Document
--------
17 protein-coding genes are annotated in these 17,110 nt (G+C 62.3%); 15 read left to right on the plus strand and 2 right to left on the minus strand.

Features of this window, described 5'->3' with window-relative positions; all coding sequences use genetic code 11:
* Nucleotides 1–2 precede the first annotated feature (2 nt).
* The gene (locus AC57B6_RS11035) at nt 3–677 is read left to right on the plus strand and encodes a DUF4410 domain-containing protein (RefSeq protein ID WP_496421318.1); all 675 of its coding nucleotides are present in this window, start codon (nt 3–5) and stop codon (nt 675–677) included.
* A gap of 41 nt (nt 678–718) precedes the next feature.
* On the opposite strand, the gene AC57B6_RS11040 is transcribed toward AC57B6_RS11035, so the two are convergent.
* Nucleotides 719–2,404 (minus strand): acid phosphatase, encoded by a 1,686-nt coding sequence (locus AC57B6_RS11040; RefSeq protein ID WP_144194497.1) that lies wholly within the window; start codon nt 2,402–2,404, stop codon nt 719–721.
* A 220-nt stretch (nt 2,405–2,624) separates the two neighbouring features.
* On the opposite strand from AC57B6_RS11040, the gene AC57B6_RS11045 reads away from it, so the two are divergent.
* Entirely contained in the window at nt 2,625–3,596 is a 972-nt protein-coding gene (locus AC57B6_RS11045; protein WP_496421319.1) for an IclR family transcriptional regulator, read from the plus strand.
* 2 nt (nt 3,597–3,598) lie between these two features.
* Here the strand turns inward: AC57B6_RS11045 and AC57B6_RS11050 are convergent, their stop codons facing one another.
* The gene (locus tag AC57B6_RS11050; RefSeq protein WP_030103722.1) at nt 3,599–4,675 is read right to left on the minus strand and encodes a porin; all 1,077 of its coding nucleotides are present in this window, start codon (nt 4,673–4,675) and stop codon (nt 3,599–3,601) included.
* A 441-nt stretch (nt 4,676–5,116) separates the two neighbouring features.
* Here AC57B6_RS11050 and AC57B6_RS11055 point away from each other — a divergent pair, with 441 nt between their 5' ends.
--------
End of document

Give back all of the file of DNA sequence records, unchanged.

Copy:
17 protein-coding genes are annotated in these 17,110 nt (G+C 62.3%); 15 read left to right on the plus strand and 2 right to left on the minus strand.

Features of this window, described 5'->3' with window-relative positions; all coding sequences use genetic code 11:
* Nucleotides 1–2 precede the first annotated feature (2 nt).
* The gene (locus AC57B6_RS11035) at nt 3–677 is read left to right on the plus strand and encodes a DUF4410 domain-containing protein (RefSeq protein ID WP_496421318.1); all 675 of its coding nucleotides are present in this window, start codon (nt 3–5) and stop codon (nt 675–677) included.
* A gap of 41 nt (nt 678–718) precedes the next feature.
* On the opposite strand, the gene AC57B6_RS11040 is transcribed toward AC57B6_RS11035, so the two are convergent.
* Nucleotides 719–2,404 (minus strand): acid phosphatase, encoded by a 1,686-nt coding sequence (locus AC57B6_RS11040; RefSeq protein ID WP_144194497.1) that lies wholly within the window; start codon nt 2,402–2,404, stop codon nt 719–721.
* A 220-nt stretch (nt 2,405–2,624) separates the two neighbouring features.
* On the opposite strand from AC57B6_RS11040, the gene AC57B6_RS11045 reads away from it, so the two are divergent.
* Entirely contained in the window at nt 2,625–3,596 is a 972-nt protein-coding gene (locus AC57B6_RS11045; protein WP_496421319.1) for an IclR family transcriptional regulator, read from the plus strand.
* 2 nt (nt 3,597–3,598) lie between these two features.
* Here the strand turns inward: AC57B6_RS11045 and AC57B6_RS11050 are convergent, their stop codons facing one another.
* The gene (locus tag AC57B6_RS11050; RefSeq protein WP_030103722.1) at nt 3,599–4,675 is read right to left on the minus strand and encodes a porin; all 1,077 of its coding nucleotides are present in this window, start codon (nt 4,673–4,675) and stop codon (nt 3,599–3,601) included.
* A 441-nt stretch (nt 4,676–5,116) separates the two neighbouring features.
* Here AC57B6_RS11050 and AC57B6_RS11055 point away from each other — a divergent pair, with 441 nt between their 5' ends.